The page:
Category Archives: What I Did This Weekend

Oh, Brother

I have a much, much younger brother back at home. When I introduce him to people as my brother, they look at him, then look at me, and then think, “mistake!” My parents more kindly refer to him as a “surprise.” Seeing as how I had been through several sex ed classes by the time he was born, I’ve always known better. Also, I’d rather have not known in my high school years that my parents still had a sex life.

pawsoxberm.jpgWhen those who don’t know us see my brother and I in public, they’re more likely to think we’re father and son. So I imagine that’s what happened this weekend when I took him to his very first minor league baseball game. It was one thing for me to stumble over my own words as I asked for a child’s ticket. It was another thing to be quietly judged as a parent by the other parents around me.

I have to admit that I don’t see my brother that often. So, when I get a chance to go home, I find myself spoiling him as though I was a grandparent. I take him out to the beach for chowder and clamcakes. I take him to the Science Museum. I take him out for ice cream. I’m clearly the favorite sibling, but that’s probably only because I buy him off.

Friday night’s ballgame was no different. He got everything he wanted. When we were in the team shop before the game, my brother wanted a pennant. “Chris, you should buy me this,” he told me. How can I say no to that? At two dollars, I figured he was going to be the cheapest date I’ve ever had. Directly behind me in line, another child saw my brother with the pennant and asked his parents for the same. They sternly lectured the child. “You can’t just get everything you want,” his mother said.

The guilt was poured on even heavier when I bought my brother a cup of french fries. We came back to our seats on the left field berm and plopped down with our fries. In no less than ten seconds, a little girl next to us was pointing in our direction, asking her parents for fries. “No,” her mother said. “They’ll make you fat.”

I nearly burst into laughter, but I avoided any eye contact with that family for the rest of the game. I feared getting a stare-down from the girl’s mom.

Now, to be fair, her mom was pretty hot… definitely a MILF. So the little girl’s got genetics on her side, and laying off the fries would probably do her some good. But I couldn’t help but think that I was being judged for spoiling my brother.

Of course, it isn’t my fault that these kids’ parents have principles. I can’t help the fact that they’re not willing to put out a simple two or three bucks to give their child their every want and need. I can’t help that they’re not willing to succumb to the puppy-dog faces and the “pleeeeeease, pretty pleeeeases” that their kids pull on them. Is it really my fault that I can’t say no?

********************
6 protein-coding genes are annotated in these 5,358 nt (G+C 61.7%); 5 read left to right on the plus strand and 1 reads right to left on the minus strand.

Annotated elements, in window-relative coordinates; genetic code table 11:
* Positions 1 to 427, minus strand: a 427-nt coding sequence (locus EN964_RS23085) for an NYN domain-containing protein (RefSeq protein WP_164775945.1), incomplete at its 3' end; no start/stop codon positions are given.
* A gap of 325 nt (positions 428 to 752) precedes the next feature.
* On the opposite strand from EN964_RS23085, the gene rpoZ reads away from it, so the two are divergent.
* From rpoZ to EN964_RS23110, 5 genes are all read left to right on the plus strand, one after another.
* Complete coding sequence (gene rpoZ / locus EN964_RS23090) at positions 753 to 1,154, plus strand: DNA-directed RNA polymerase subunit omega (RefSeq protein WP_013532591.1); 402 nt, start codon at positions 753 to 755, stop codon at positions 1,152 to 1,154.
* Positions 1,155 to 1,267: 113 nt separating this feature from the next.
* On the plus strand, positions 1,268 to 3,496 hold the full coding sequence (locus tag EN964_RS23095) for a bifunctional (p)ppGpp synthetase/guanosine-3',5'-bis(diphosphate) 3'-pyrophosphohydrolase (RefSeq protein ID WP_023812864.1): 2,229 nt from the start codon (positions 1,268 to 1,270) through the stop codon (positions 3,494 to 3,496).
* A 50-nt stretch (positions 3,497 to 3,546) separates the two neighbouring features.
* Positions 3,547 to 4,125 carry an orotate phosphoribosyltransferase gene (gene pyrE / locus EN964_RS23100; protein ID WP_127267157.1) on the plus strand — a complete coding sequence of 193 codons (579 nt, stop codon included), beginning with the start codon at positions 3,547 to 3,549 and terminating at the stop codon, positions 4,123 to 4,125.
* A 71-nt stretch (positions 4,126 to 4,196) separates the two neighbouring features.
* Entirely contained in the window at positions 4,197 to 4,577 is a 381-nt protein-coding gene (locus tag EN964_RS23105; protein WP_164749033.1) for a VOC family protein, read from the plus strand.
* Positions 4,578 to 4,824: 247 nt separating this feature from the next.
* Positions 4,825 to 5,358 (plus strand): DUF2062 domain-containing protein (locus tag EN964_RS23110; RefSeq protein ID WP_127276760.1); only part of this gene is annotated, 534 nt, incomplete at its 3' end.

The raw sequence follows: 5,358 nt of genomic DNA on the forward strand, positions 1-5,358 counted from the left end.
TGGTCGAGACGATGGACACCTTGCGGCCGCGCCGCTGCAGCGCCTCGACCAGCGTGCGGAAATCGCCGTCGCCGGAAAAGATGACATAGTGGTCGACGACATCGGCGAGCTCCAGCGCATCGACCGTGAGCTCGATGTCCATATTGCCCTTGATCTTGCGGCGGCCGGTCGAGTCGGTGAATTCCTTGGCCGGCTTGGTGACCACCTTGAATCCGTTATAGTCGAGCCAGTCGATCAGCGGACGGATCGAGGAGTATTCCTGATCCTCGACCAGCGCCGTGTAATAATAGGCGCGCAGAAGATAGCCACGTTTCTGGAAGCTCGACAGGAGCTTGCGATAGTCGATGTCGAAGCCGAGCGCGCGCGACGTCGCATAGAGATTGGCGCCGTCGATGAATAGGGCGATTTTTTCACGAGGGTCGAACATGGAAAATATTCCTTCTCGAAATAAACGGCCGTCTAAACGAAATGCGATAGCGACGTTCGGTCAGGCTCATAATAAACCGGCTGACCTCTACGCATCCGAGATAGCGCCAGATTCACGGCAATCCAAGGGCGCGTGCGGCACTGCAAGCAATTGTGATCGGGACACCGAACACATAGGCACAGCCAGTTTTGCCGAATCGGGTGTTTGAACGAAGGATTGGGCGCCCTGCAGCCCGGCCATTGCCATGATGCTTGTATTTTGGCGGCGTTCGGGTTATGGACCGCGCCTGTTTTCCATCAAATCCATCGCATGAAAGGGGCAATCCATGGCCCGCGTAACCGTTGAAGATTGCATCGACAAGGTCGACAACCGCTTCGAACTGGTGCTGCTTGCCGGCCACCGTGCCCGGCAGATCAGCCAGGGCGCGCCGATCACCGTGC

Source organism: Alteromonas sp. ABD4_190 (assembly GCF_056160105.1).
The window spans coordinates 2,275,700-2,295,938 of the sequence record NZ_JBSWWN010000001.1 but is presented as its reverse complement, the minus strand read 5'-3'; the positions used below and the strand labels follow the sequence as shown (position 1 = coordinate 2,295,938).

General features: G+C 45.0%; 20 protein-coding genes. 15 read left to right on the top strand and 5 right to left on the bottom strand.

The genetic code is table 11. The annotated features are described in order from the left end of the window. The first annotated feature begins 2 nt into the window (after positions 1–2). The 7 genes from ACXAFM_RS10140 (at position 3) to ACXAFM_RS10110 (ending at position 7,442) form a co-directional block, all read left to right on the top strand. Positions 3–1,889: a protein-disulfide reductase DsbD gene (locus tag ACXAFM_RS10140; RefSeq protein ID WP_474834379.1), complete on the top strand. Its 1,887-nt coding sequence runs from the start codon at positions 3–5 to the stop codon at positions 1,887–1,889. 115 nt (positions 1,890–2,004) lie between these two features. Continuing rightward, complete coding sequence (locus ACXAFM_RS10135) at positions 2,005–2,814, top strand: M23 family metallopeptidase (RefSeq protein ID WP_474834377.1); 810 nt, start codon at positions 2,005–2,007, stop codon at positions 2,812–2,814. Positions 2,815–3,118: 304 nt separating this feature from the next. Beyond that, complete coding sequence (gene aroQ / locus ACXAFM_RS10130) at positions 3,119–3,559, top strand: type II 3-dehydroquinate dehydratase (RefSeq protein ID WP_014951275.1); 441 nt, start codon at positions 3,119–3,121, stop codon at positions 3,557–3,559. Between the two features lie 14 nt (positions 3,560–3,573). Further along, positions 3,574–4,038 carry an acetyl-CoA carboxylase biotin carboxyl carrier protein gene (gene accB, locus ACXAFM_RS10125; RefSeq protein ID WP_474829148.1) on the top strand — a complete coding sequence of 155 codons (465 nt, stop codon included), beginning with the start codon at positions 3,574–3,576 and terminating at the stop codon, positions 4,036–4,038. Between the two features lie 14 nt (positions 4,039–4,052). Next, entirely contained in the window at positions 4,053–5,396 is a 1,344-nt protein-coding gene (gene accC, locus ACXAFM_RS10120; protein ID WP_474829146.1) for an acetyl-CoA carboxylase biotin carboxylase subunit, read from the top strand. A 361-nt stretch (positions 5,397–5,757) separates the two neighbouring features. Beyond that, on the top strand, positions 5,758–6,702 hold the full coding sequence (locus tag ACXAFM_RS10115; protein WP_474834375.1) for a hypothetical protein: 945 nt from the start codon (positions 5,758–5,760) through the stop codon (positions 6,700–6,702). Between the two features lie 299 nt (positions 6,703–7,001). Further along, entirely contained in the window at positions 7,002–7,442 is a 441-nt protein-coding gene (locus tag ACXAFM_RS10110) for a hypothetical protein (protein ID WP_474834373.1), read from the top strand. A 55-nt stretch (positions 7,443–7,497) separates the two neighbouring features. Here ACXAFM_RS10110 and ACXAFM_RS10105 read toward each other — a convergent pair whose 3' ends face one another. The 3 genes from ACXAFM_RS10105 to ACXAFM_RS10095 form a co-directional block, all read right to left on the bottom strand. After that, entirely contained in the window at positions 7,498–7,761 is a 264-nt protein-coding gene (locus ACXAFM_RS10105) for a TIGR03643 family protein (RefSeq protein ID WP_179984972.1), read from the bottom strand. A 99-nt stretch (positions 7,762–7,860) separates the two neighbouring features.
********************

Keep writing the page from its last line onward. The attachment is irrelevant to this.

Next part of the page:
Yes, it is. 

I am going to make a horrible parent.



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What I Did This Weekend: For the Record

By pure coincidence, in my apartment, at 8:30pm on Saturday, I was doing all three of the following:

I should just fill out an application for Canadian citizenship now.


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What I Did This Weekend: The Room is Still Spinning

This extended holiday weekend called for some drinking. And I did a little too much of it this weekend. Or much too much of it. So much, in fact, that it led me to do stupid things like this – on command – in the Times Square subway station:

I will hang my head in shame. And consider a 12-step program.


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What I Did This Weekend: Guaranteed Hangover

I woke up Sunday morning with an awful hangover. It was one of the worst hangovers I’ve had in a long time. I ended up trying to sleep it off through most of the afternoon, too, to no avail.

So, what caused this hangover? I was stumped. I didn’t drink any more than I had in other recent weekends. But some of the details from Saturday night were fuzzy – particularly the last bar stop of the night. I couldn’t even remember the name of the bar, let alone what I had to drink there. Then I picked up my phone and poked through some of the pictures from Saturday night. Lo and behold, I found the root cause of my hangover:


Any beer that you can get at a bar in New York for $1 a can will result in a guaranteed hangover. I’m embarrassed to admit that in my drunken stupor, I voluntarily ordered this beer. And my body would not forgive me for that all day on Sunday.


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In Which I Miss a Crucial Step in Dressing Myself

Saturday night, I did my fair share of drinking. Our group ran up a $497 tab at just our first bar of the night. But the most embarassing moment of the night came before I was halfway through my second beer.

sabresgame.jpgBecause I had been craning my neck for the entire first period to watch a TV almost directly over my head, I got up from the table to watch the Sabres-Islanders game from a more comfortable angle. I chose a spot next to my friend against a short wall that divided the bar from the seating area. This spot also happened to be directly next to the hostess’ station.

I leaned back and watched the intermission report and talked with my friend while observing the massive crowd. I had been resting my elbow over the receipt printer, so whenever a waitress came over to close out a tab, I moved my arm away. Given how packed the bar was, I figured I was being a model bar patron.